I was talking to a New Yorker recently about an upcoming trip.
“Where are you staying in the city?” she asked.
Actually, this was just a guess. I like to sound like an insider. So I use “upper west side,” “soho,” “tribeca” with nonchalance. But to be honest, I am never exactly certain I have got my terms right.
“But where, exactly.”
“Um, on 49th, near the Plaza.”
Whew! Guessed right.
I put down the phone in a vertiginous moment. These neighborhood labels are a little testing for a rube from Canada. (I am in another classificatory scheme, “bridge, tunnel and border.”) But as a classificatory scheme, these labels are almost nothing at all.
And this is where anthropology meets economics. For the neighborhood labels are, like most cultural schemes, pretty general. There are, and now I’m really guessing, about 12 of them. (Ok, I know this because I just googled the question.) That’s 12 categories to cover an island that contains, um, 8 million people.
And here’s where it gets vertiginous. As I put down the phone, I realized that these 12 cultural categories contain, roughly, 19.5 economic distinctions. This is the number of discrete prices for property in Manhattan. (This assumes that the most expensive property sells for $20 million and there is no property that sells for less than $500,000, and that there is, or could be, a property for sale for every dollar amount.) (I am sure there are places that sell for more than $20 million, but you get the idea.)
Let’s review. Culture gives us 12 distinctions. Economics gives us 19.5 million distinctions.
This is not to mock culture. We are very happy to have a set of 12 categories that somehow manages to map the great, blooming diversity called Manhattan. Without it, many things, including a taxi ride, would be vastly more difficult. It’s always true that we want embracing classificatory schemes and without them would be lost in a welter of detail.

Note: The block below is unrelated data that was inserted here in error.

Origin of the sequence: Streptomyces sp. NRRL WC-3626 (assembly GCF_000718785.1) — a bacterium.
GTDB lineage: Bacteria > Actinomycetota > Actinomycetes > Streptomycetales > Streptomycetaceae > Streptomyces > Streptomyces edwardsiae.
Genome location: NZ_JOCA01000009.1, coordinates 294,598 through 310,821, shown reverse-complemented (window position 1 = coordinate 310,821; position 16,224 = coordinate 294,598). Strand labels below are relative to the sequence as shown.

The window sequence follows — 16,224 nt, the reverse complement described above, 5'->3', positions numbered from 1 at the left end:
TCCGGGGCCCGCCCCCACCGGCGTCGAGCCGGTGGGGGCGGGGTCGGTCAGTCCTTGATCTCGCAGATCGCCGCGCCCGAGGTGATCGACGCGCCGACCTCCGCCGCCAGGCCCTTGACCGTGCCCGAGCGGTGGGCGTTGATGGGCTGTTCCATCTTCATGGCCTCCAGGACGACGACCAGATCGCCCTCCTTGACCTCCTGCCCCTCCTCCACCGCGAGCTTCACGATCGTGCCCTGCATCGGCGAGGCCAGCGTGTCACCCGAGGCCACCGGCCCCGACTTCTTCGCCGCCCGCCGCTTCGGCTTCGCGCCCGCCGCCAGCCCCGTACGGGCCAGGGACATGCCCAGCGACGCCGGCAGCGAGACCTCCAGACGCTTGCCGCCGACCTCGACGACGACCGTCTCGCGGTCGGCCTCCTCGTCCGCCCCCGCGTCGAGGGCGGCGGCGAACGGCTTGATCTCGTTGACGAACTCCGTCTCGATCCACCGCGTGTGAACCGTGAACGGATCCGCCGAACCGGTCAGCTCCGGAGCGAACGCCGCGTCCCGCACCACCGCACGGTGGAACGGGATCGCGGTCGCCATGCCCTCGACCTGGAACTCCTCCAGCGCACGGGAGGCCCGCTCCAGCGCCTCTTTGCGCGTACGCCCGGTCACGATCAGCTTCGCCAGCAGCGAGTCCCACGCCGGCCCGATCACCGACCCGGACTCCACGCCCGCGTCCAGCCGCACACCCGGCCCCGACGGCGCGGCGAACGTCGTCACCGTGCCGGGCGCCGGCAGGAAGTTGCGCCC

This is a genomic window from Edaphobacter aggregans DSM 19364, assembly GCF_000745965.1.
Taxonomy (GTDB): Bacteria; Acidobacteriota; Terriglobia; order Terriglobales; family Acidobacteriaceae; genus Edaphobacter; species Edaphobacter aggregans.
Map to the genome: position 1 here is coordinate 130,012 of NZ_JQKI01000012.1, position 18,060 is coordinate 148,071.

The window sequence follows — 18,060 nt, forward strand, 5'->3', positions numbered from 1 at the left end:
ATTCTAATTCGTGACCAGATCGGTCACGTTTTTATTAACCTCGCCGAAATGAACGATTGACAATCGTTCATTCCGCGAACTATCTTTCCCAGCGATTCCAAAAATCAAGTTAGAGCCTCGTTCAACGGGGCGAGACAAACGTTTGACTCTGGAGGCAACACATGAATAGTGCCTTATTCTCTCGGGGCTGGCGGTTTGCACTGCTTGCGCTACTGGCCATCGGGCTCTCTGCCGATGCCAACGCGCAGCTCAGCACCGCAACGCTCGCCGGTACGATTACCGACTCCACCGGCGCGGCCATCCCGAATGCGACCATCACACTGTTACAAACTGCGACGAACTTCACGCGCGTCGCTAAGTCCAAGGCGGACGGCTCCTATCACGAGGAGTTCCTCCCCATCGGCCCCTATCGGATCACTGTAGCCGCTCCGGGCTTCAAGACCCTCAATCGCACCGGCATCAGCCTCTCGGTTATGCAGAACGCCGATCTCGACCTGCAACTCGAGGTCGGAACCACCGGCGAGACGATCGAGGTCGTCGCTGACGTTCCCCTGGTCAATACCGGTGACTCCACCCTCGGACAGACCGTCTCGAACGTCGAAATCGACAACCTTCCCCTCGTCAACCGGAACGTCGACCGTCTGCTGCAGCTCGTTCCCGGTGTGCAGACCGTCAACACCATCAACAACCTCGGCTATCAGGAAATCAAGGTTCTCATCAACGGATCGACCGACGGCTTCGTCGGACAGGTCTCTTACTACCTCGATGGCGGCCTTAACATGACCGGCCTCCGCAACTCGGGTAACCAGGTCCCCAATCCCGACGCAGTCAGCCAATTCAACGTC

But compare this cultural valuation to economic valuation. With this classicatory scheme, we can make endlessly fine distinctions. We can mark the difference between a Soho condo on the 4th floor and the 5th floor. We can distinquish between a property that has double paned windows and with single panes. We can in other words make impossible fine distinctions. And in the process we can what many things are worth: sides of the building, views, neighborhoods, access to a park. Clearly, only the virtuoso real estate agent is fully conversant in these distinctions. But all of us will defer to these distinctions if and when we buy a place on the island.
But what is really astonishing, and here is where culture must not just tip its hat to economics, but actually remove it in a gesture of abiding deference, the valuation scheme created by economics actually floats. All those monetary distinctions can change 1) over night, 2) without committee oversight, 3) in almost perfect concert.
That’s condo on 5th avenue that is now worth $8.3 million will sometimes fluctuate with stock market as its owners sleep. Oh, the Japanese buy more dollars. Oh, the exchange rate changes. Oh, the markets respond. Oh, the owners wake up a little richer or a little poorer.
It’s nice to think of a city that has digital read-outs attached to every property, the numbers spinning up and down over the course of a day as the real estate market works out what value is and external factors impinge. Oh, someone just bought a place in your building for 1.5 million more than asking. Everyone’s value goes up a little. The market has spoken.
This is the mystery. Not for economists for they take this for granted. But for anthropologists. A classificatory scheme that lets the market “speak,” in very little voices, in the creation of millions of utterances that are prone to second guessing and revision many times a day.
Anthropology meets economics and comes away astonished.